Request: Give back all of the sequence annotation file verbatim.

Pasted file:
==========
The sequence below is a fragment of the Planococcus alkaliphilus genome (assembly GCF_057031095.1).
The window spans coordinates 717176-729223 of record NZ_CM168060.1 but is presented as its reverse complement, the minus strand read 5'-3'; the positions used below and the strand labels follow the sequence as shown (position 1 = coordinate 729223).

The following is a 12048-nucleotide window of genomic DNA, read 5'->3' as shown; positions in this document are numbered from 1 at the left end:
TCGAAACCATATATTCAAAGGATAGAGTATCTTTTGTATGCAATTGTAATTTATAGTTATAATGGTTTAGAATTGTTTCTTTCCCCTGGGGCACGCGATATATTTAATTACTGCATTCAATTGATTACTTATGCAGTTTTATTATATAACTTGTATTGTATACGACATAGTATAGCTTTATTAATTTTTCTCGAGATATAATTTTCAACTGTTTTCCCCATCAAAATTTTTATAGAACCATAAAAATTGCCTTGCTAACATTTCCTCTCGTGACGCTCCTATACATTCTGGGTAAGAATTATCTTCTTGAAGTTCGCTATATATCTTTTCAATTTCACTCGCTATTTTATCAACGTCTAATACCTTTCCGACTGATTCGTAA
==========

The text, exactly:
The sequence below is a fragment of the Planococcus alkaliphilus genome (assembly GCF_057031095.1).
The window spans coordinates 717176-729223 of record NZ_CM168060.1 but is presented as its reverse complement, the minus strand read 5'-3'; the positions used below and the strand labels follow the sequence as shown (position 1 = coordinate 729223).

The following is a 12048-nucleotide window of genomic DNA, read 5'->3' as shown; positions in this document are numbered from 1 at the left end:
TCGAAACCATATATTCAAAGGATAGAGTATCTTTTGTATGCAATTGTAATTTATAGTTATAATGGTTTAGAATTGTTTCTTTCCCCTGGGGCACGCGATATATTTAATTACTGCATTCAATTGATTACTTATGCAGTTTTATTATATAACTTGTATTGTATACGACATAGTATAGCTTTATTAATTTTTCTCGAGATATAATTTTCAACTGTTTTCCCCATCAAAATTTTTATAGAACCATAAAAATTGCCTTGCTAACATTTCCTCTCGTGACGCTCCTATACATTCTGGGTAAGAATTATCTTCTTGAAGTTCGCTATATATCTTTTCAATTTCACTCGCTATTTTATCAACGTCTAATACCTTTCCGACTGATTCGTAA